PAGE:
A developmental edit can sometimes cost a lot of money. Typically, when I do a developmental edit I average about 6 manuscript pages / hour when there are a lot of problems, and 10-15 pages / hour when it's smooth sailing. If your manuscript is 300 pages, then you do the math and you'll see it comes out to anywhere between 20-50 hours. (I want to be absolutely clear though: in my career working on more than 100 manuscripts to date, I have yet to see a manuscript that was that length and needed an hour for every six pages from front to back.)

Now, I'm going to make a very bold statement here: editors deserve to be paid as much as auto mechanics because the work they do is as complicated (maybe more complicated). Just as auto mechanics know all the basic components of a car and what needs to go where, editors are trained in all the essentials of storytelling, writing craft, and grammar, to know what in your story still needs work. Most importantly, like auto mechanics who have stripped down and put back together countless cars, editors who have earned their stripes through editing many manuscripts aren't just going to use book smarts on you.

How you can save yourself a lot of money on editing

I don’t take my car in to the shop when I’m out of windshield wiper fluid, nor do I take it in when I’ve got a burnt-out tail light.  There are some tasks I can do myself, or get a good friend to help me with.

Likewise, you can save yourself a lot of money by developing an effective self-editing and revision strategy.

Let me talk a bit about that universe often feared and not well understood by most writers. Revision. I've heard it said that revision is 80% of writing a book, and though I doubted it in the beginning, I've come to understand that it's true. If you think you can bowl through a draft then rush it off to an editor, then either you're asking for a steep bill or you're so gifted you will be the object of contempt by 99% of the rest of us who say "Amen" when we hear Ernest Hemingway's proverb, "The first draft is always shit."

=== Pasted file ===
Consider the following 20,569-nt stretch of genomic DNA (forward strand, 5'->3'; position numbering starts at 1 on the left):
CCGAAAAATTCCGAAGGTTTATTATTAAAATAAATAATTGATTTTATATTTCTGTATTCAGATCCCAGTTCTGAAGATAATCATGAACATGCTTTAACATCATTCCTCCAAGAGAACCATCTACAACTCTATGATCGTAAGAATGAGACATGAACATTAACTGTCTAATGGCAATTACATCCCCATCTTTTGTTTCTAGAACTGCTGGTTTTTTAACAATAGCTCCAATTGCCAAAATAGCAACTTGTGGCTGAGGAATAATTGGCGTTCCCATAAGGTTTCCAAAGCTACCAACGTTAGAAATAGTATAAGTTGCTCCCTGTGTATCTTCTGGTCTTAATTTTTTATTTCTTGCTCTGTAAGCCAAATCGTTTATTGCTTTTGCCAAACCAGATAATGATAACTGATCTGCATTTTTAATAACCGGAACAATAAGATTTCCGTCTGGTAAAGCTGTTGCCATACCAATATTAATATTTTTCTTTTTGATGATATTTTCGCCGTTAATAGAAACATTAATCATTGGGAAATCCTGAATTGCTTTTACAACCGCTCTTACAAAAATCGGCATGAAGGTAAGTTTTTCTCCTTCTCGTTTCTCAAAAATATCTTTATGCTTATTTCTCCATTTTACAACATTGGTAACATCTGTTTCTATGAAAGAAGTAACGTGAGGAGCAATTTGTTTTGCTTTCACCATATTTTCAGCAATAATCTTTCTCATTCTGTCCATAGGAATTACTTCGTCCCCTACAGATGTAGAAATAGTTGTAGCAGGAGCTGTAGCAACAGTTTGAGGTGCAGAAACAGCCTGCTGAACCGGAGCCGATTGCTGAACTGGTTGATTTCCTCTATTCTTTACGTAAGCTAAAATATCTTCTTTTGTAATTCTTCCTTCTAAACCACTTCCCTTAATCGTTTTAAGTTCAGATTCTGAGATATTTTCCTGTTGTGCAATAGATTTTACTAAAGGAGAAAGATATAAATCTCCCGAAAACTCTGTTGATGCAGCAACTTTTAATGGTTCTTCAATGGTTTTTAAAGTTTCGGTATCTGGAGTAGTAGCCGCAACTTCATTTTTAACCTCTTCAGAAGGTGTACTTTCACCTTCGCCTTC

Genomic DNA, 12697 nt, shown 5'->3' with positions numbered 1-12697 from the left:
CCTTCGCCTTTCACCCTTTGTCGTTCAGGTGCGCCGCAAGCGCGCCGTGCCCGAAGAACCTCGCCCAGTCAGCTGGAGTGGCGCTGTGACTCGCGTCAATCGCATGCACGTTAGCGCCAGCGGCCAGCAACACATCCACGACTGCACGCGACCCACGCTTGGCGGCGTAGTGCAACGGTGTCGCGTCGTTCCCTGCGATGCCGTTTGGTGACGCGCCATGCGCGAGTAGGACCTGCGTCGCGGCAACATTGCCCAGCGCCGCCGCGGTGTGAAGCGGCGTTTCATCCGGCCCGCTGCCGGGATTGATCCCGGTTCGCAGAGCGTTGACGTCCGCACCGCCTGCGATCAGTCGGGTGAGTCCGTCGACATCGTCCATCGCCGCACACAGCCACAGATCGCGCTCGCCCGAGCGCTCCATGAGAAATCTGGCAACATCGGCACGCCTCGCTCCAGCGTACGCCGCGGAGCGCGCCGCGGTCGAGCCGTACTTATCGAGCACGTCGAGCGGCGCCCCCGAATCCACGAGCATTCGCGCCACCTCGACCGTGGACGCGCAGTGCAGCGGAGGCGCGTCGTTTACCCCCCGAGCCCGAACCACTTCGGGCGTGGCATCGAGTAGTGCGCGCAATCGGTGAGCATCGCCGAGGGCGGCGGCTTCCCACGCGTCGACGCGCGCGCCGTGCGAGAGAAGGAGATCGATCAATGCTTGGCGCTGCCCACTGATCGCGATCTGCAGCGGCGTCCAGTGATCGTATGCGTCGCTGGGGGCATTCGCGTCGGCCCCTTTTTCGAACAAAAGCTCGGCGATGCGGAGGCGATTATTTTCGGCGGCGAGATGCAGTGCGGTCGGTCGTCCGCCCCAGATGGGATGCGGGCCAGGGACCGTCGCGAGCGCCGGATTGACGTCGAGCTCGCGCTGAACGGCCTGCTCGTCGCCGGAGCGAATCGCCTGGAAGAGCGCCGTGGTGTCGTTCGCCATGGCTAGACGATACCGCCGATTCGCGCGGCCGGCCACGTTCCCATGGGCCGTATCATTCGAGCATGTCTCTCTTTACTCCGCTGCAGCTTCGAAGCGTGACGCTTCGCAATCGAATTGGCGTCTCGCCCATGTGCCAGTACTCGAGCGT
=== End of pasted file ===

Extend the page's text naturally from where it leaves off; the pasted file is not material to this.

The problem, though, is that many writers take it to the opposite extreme and feel there is no end to revision. In reality your book is never going to be perfect. But it can be sufficiently amazing, a term I just invented which means: "Revised to the point that the reader cannot tell the difference between their version of perfect and yours."

As a writer, you're wise to develop a drafting strategy. Many writers use beta-readers or critique partners, and will plan to write at least two drafts (usually three or more). There is no magic number, because it's going to differ based on the writer and the specific project, but the idea is, with every step of revision, you want to make sure you're getting closer to the final vision you have for your book.

And when you reach that point where you're convinced this is done, then off it goes to your editor.

I hope you see that if you develop a great drafting strategy (I will be elaborating more on the art of self-editing and revision in a few weeks), you can save yourself the need for multiple rounds of editing, or a $2000 bill for a developmental edit vs. an $800 one. It's the same as saying good auto maintenance can mean your trip to the mechanic only requires you replace some O2 sensors, not that you have to repair a cracked cam shaft (the demise of the first car I owned).

What other editing you should have done if you plan to self-publish

You may be familiar with the term copyediting. Sometimes you'll see it written copy editing. Both are correct, but I use copyediting just because the term has stuck and I enjoy rebelling against the spell-checker in another case of knowing I'm right and it's wrong.

Strictly speaking, copyediting comes after developmental editing, and this should make logical sense. After you've done the incredible juggling act of cutting scene X and transplanting it in the middle of scene Y to address a cause-effect issue in your narration, or rewriting the crap out of the three paragraphs where your POV character's motives weren't clear, you're going to have a big mess to clean up. The idea is you can get your hands dirty when you're doing a developmental edit, knowing after it's all done, a new editor with a fresh set of eyes is going to come and focus on keeping everything tidy.

If the developmental editor is the same as the guy at the mechanic shop who goes in and rips your car apart and fits everything back together the right way, the copyeditor is the same as the girl (let's keep this a gender-balanced work place) at the shop who comes in after he's done and looks everything over to make sure all the plugs have been put back on the right way, maybe tightens a few bolts, and while she's at it, checks all your fluids to make sure there's no other issues before you come and drive your car back home.